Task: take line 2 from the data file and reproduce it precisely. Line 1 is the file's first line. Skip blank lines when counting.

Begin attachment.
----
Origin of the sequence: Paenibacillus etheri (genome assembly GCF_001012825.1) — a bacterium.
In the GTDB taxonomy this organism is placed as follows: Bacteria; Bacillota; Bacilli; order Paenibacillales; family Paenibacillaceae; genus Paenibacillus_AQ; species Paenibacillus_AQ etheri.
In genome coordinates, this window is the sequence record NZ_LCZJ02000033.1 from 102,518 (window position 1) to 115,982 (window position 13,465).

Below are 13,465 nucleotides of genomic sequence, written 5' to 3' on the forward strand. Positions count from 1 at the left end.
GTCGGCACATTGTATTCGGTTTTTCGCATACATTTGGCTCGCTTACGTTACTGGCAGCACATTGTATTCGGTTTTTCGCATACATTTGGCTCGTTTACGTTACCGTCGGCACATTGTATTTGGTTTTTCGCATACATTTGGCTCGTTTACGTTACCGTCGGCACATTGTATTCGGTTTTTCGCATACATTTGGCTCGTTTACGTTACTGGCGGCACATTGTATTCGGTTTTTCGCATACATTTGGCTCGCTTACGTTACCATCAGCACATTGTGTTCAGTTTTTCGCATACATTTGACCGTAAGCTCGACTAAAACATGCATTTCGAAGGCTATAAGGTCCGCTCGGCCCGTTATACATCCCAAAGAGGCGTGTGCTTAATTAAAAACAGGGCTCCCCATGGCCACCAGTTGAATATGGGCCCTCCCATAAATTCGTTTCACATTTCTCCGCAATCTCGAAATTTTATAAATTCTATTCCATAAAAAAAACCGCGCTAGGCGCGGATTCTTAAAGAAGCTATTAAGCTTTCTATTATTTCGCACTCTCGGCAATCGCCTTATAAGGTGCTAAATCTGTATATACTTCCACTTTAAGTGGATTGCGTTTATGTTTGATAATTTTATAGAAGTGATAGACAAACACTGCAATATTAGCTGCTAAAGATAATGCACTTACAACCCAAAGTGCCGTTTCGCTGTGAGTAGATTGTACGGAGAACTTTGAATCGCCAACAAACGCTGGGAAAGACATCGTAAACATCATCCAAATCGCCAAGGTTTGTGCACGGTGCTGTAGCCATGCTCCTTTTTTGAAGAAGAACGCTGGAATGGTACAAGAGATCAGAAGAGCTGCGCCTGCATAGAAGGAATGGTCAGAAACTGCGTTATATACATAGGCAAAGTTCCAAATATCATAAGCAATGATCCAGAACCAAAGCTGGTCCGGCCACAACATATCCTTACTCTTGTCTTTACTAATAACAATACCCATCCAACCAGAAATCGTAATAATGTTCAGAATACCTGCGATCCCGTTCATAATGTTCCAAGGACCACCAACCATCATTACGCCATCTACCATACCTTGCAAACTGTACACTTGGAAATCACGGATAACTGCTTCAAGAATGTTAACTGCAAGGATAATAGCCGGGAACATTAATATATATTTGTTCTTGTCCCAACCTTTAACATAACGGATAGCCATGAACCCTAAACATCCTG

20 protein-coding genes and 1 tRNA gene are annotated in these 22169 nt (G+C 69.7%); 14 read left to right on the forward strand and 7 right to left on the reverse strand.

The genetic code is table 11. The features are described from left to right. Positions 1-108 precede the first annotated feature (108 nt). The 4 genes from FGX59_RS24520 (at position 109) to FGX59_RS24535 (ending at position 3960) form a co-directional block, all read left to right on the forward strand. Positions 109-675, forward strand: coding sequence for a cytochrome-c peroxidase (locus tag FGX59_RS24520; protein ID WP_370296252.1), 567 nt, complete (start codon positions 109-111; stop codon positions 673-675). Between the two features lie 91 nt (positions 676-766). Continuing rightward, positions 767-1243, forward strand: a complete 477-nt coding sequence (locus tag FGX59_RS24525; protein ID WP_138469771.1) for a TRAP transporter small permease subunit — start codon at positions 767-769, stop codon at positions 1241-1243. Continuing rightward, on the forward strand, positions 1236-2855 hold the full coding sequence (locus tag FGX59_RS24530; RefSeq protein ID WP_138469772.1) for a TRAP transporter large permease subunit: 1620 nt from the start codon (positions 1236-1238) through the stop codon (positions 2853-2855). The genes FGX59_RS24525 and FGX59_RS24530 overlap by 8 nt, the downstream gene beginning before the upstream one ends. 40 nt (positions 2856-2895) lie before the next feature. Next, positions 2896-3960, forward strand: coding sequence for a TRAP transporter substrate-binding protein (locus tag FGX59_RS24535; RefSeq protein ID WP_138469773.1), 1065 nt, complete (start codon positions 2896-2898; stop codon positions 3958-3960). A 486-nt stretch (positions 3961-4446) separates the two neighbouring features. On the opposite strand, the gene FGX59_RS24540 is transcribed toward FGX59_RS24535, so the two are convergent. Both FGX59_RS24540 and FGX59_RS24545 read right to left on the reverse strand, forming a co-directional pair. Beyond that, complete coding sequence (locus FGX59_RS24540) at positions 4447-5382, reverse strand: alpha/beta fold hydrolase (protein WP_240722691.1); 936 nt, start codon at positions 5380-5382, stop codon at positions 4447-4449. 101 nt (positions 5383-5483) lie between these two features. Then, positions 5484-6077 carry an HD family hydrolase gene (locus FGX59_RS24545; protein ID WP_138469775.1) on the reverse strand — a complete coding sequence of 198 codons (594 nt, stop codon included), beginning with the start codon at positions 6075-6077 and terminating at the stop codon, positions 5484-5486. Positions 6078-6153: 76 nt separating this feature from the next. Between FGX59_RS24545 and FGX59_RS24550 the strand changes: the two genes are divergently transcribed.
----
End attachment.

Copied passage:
In the GTDB taxonomy this organism is placed as follows: Bacteria; Bacillota; Bacilli; order Paenibacillales; family Paenibacillaceae; genus Paenibacillus_AQ; species Paenibacillus_AQ etheri.